Once roles and responsibilities are understood, discussions at board meetings can occur with more fluidity, criticism, and feedback can become more constructive, and strategic development and risk oversight can become a primary focus. In other words, the board can function effectively and as it is intended. With an improved level of alignment, meaningful evaluation can take place and should be considered a top priority for a well-functioning board. This doesn’t just mean ticking the compliance box and entertaining the age-old annual review, but focusing instead on regular feedback and rigorous evaluation. Rather than sitting back and basking in the surface level security of short-term value and company profits, boards need to be continually and objectively reviewing their performance. Prioritising proper evaluations will provide solid evidence that eliminates confusion, illuminates gaps and overlaps, and incites powerful change in a more timely manner, all while guaranteeing that the strategic direction of the company is being followed and fiduciary responsibilities are being satisfied in the interests of the company and its stakeholders.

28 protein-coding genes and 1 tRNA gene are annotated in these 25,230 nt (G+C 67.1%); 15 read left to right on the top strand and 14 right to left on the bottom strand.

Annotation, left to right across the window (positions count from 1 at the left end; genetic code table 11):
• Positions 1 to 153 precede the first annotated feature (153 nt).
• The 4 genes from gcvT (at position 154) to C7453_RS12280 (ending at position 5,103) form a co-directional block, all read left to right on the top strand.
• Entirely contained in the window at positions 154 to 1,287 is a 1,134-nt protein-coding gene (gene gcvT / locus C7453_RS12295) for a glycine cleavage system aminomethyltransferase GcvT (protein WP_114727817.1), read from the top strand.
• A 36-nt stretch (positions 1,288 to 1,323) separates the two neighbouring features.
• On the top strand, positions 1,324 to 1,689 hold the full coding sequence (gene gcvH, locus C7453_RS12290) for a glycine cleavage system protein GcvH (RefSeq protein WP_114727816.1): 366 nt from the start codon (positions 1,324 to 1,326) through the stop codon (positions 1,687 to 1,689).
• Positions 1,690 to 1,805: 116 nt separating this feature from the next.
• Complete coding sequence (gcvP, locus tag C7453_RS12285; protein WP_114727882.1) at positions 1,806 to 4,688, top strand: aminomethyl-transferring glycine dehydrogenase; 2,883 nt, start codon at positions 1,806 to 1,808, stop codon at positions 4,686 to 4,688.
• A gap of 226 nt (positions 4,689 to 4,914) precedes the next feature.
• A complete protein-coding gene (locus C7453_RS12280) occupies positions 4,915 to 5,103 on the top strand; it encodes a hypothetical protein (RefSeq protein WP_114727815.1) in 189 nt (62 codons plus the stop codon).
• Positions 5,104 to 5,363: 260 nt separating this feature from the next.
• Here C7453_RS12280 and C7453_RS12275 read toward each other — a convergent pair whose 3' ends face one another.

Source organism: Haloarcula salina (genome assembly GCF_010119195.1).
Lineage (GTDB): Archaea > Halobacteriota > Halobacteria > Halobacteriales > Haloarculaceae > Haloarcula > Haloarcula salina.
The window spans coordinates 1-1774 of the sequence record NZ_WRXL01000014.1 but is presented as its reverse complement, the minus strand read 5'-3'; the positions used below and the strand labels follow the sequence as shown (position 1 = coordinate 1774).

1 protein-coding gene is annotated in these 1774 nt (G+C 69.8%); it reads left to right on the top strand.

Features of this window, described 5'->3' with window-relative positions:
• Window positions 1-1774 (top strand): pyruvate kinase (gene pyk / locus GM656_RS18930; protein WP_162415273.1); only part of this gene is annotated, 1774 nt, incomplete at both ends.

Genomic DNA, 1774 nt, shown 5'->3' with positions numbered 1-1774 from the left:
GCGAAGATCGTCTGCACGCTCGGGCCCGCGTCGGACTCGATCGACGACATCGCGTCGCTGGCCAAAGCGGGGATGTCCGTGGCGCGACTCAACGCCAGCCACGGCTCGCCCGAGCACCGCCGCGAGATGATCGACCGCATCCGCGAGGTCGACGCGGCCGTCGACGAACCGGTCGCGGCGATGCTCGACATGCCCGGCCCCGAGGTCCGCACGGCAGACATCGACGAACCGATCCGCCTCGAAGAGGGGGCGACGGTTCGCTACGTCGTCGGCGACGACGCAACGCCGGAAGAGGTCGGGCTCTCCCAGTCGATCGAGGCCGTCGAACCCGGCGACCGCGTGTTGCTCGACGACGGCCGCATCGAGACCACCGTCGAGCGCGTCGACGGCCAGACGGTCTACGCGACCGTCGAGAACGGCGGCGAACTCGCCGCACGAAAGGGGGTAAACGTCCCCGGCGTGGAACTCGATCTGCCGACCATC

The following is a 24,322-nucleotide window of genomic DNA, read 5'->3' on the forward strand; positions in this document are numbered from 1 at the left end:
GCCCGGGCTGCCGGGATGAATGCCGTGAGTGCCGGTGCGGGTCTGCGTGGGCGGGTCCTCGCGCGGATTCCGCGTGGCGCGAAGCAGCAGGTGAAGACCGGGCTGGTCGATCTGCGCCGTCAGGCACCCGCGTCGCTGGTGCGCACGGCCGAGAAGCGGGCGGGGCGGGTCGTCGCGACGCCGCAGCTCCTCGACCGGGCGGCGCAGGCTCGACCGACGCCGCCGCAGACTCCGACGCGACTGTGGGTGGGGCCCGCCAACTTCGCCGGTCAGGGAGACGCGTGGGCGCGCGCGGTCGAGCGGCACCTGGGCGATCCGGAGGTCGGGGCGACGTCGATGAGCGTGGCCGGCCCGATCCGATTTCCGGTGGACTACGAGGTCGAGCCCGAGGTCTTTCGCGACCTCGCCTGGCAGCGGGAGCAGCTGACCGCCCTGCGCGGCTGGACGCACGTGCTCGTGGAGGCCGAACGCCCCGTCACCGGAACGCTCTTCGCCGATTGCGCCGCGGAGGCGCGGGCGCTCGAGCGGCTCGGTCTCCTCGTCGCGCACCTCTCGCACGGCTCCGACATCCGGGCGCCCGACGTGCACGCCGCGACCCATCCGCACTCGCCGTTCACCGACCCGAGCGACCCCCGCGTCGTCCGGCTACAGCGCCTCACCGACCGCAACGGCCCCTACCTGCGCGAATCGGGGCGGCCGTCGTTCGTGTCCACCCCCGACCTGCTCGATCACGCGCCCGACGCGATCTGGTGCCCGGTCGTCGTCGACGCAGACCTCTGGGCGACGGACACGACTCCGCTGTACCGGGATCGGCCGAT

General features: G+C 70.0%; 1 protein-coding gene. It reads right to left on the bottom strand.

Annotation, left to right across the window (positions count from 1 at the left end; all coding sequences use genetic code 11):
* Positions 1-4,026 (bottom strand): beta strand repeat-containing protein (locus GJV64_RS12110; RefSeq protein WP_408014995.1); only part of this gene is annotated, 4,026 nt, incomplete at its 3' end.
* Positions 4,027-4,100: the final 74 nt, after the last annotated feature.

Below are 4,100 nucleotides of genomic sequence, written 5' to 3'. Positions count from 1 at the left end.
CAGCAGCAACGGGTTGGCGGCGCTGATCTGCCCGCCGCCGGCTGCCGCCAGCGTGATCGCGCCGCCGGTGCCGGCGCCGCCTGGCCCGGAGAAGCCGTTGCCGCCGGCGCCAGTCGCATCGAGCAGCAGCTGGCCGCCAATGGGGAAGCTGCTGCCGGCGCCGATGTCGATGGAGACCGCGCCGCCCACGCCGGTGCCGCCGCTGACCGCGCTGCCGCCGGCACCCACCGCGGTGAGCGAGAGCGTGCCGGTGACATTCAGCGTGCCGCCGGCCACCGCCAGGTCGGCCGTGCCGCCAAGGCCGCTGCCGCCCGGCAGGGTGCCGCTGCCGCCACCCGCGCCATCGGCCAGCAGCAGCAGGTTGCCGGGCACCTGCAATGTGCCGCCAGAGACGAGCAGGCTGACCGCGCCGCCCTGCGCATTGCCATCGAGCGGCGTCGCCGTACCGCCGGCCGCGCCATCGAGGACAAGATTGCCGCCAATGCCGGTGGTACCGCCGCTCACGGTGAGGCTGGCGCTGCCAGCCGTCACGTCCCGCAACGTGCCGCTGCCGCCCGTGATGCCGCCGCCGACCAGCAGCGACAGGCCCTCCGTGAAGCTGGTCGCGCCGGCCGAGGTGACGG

A well-functioning board will hold a minimum of one meeting per year, which should focus solely on planning, strategy, and mission. As experienced independent facilitators, we at DLPA understand the importance of retreats, witnessing time and time again the value that they add to a group of individuals who are working towards a common goal. We recommend spending a few days in a new, relaxed environment, where participants can lower barriers, learn more about themselves and others, and work calmly and cohesively to iron out any kinks that may be contributing to inefficiency. Board retreats offer members the opportunity for intensive evaluation and connection, without external stresses getting in the way. Allocating a few days per year to escape the hustle-bustle of the office and get all board members to come together will likely be a cleansing experience for attendees while boosting the efficiency and productivity of the board as a whole.